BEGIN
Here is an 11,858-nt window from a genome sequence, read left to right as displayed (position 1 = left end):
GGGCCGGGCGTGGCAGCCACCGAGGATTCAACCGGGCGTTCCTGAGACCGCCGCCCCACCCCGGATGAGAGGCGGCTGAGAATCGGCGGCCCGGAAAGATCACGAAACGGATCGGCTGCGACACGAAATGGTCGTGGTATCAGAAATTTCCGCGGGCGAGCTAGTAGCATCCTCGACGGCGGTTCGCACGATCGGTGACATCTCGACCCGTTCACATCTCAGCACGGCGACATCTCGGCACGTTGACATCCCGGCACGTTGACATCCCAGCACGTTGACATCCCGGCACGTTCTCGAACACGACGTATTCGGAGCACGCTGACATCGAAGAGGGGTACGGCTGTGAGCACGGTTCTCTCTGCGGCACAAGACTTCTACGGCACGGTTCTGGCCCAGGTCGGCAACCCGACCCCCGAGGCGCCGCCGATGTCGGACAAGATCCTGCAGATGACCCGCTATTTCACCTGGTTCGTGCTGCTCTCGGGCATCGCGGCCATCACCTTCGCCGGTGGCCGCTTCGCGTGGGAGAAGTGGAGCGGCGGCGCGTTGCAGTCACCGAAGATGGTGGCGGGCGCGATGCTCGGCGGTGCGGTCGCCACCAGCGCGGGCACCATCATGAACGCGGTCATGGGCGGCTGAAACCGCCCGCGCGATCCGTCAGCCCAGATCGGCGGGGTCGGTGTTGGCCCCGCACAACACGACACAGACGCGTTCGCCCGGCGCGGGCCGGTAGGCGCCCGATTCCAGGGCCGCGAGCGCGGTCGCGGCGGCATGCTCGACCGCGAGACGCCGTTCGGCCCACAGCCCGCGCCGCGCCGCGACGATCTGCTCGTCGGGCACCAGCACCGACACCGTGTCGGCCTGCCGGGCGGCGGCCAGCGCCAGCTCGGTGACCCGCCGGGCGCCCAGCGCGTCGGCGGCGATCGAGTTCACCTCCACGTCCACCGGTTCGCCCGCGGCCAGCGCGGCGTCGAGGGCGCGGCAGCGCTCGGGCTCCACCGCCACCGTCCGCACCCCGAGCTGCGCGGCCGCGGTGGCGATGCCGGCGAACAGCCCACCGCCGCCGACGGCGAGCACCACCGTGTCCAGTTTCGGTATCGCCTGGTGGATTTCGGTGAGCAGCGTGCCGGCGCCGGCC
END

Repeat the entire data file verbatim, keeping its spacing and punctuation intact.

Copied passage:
Here is an 11,858-nt window from a genome sequence, read left to right as displayed (position 1 = left end):
GGGCCGGGCGTGGCAGCCACCGAGGATTCAACCGGGCGTTCCTGAGACCGCCGCCCCACCCCGGATGAGAGGCGGCTGAGAATCGGCGGCCCGGAAAGATCACGAAACGGATCGGCTGCGACACGAAATGGTCGTGGTATCAGAAATTTCCGCGGGCGAGCTAGTAGCATCCTCGACGGCGGTTCGCACGATCGGTGACATCTCGACCCGTTCACATCTCAGCACGGCGACATCTCGGCACGTTGACATCCCGGCACGTTGACATCCCAGCACGTTGACATCCCGGCACGTTCTCGAACACGACGTATTCGGAGCACGCTGACATCGAAGAGGGGTACGGCTGTGAGCACGGTTCTCTCTGCGGCACAAGACTTCTACGGCACGGTTCTGGCCCAGGTCGGCAACCCGACCCCCGAGGCGCCGCCGATGTCGGACAAGATCCTGCAGATGACCCGCTATTTCACCTGGTTCGTGCTGCTCTCGGGCATCGCGGCCATCACCTTCGCCGGTGGCCGCTTCGCGTGGGAGAAGTGGAGCGGCGGCGCGTTGCAGTCACCGAAGATGGTGGCGGGCGCGATGCTCGGCGGTGCGGTCGCCACCAGCGCGGGCACCATCATGAACGCGGTCATGGGCGGCTGAAACCGCCCGCGCGATCCGTCAGCCCAGATCGGCGGGGTCGGTGTTGGCCCCGCACAACACGACACAGACGCGTTCGCCCGGCGCGGGCCGGTAGGCGCCCGATTCCAGGGCCGCGAGCGCGGTCGCGGCGGCATGCTCGACCGCGAGACGCCGTTCGGCCCACAGCCCGCGCCGCGCCGCGACGATCTGCTCGTCGGGCACCAGCACCGACACCGTGTCGGCCTGCCGGGCGGCGGCCAGCGCCAGCTCGGTGACCCGCCGGGCGCCCAGCGCGTCGGCGGCGATCGAGTTCACCTCCACGTCCACCGGTTCGCCCGCGGCCAGCGCGGCGTCGAGGGCGCGGCAGCGCTCGGGCTCCACCGCCACCGTCCGCACCCCGAGCTGCGCGGCCGCGGTGGCGATGCCGGCGAACAGCCCACCGCCGCCGACGGCGAGCACCACCGTGTCCAGTTTCGGTATCGCCTGGTGGATTTCGGTGAGCAGCGTGCCGGCGCCGGCC